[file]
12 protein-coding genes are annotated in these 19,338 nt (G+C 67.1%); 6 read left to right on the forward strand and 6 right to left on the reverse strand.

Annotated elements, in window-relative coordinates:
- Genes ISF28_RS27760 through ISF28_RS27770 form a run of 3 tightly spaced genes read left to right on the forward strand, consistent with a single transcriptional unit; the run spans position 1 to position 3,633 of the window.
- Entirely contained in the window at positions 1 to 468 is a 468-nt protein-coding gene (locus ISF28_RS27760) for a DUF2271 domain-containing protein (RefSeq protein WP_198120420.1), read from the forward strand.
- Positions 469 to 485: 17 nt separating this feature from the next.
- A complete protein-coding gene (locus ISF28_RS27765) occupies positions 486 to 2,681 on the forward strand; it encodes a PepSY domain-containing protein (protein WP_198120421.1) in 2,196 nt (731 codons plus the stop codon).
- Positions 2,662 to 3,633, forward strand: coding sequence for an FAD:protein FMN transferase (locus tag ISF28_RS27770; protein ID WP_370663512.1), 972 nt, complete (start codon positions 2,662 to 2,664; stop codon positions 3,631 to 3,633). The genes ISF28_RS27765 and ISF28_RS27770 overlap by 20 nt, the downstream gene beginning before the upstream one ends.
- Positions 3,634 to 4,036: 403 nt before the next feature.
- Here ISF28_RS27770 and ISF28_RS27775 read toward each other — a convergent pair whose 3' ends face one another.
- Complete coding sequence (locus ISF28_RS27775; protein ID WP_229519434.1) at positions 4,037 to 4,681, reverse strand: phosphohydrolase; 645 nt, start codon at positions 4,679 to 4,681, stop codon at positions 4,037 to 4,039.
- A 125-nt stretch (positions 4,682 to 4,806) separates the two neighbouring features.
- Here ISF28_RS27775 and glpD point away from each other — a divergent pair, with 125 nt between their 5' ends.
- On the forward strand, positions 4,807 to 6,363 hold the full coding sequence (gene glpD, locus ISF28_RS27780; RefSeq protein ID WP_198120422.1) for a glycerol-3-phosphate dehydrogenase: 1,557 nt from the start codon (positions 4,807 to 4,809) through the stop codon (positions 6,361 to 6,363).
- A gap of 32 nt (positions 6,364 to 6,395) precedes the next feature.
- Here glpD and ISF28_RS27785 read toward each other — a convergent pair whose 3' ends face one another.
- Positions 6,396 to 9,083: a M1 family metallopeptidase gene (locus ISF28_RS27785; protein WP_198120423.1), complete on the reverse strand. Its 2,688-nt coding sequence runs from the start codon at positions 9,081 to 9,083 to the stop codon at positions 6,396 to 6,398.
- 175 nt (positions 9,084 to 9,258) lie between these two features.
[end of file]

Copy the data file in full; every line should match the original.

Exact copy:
12 protein-coding genes are annotated in these 19,338 nt (G+C 67.1%); 6 read left to right on the forward strand and 6 right to left on the reverse strand.

Annotated elements, in window-relative coordinates:
- Genes ISF28_RS27760 through ISF28_RS27770 form a run of 3 tightly spaced genes read left to right on the forward strand, consistent with a single transcriptional unit; the run spans position 1 to position 3,633 of the window.
- Entirely contained in the window at positions 1 to 468 is a 468-nt protein-coding gene (locus ISF28_RS27760) for a DUF2271 domain-containing protein (RefSeq protein WP_198120420.1), read from the forward strand.
- Positions 469 to 485: 17 nt separating this feature from the next.
- A complete protein-coding gene (locus ISF28_RS27765) occupies positions 486 to 2,681 on the forward strand; it encodes a PepSY domain-containing protein (protein WP_198120421.1) in 2,196 nt (731 codons plus the stop codon).
- Positions 2,662 to 3,633, forward strand: coding sequence for an FAD:protein FMN transferase (locus tag ISF28_RS27770; protein ID WP_370663512.1), 972 nt, complete (start codon positions 2,662 to 2,664; stop codon positions 3,631 to 3,633). The genes ISF28_RS27765 and ISF28_RS27770 overlap by 20 nt, the downstream gene beginning before the upstream one ends.
- Positions 3,634 to 4,036: 403 nt before the next feature.
- Here ISF28_RS27770 and ISF28_RS27775 read toward each other — a convergent pair whose 3' ends face one another.
- Complete coding sequence (locus ISF28_RS27775; protein ID WP_229519434.1) at positions 4,037 to 4,681, reverse strand: phosphohydrolase; 645 nt, start codon at positions 4,679 to 4,681, stop codon at positions 4,037 to 4,039.
- A 125-nt stretch (positions 4,682 to 4,806) separates the two neighbouring features.
- Here ISF28_RS27775 and glpD point away from each other — a divergent pair, with 125 nt between their 5' ends.
- On the forward strand, positions 4,807 to 6,363 hold the full coding sequence (gene glpD, locus ISF28_RS27780; RefSeq protein ID WP_198120422.1) for a glycerol-3-phosphate dehydrogenase: 1,557 nt from the start codon (positions 4,807 to 4,809) through the stop codon (positions 6,361 to 6,363).
- A gap of 32 nt (positions 6,364 to 6,395) precedes the next feature.
- Here glpD and ISF28_RS27785 read toward each other — a convergent pair whose 3' ends face one another.
- Positions 6,396 to 9,083: a M1 family metallopeptidase gene (locus ISF28_RS27785; protein WP_198120423.1), complete on the reverse strand. Its 2,688-nt coding sequence runs from the start codon at positions 9,081 to 9,083 to the stop codon at positions 6,396 to 6,398.
- 175 nt (positions 9,084 to 9,258) lie between these two features.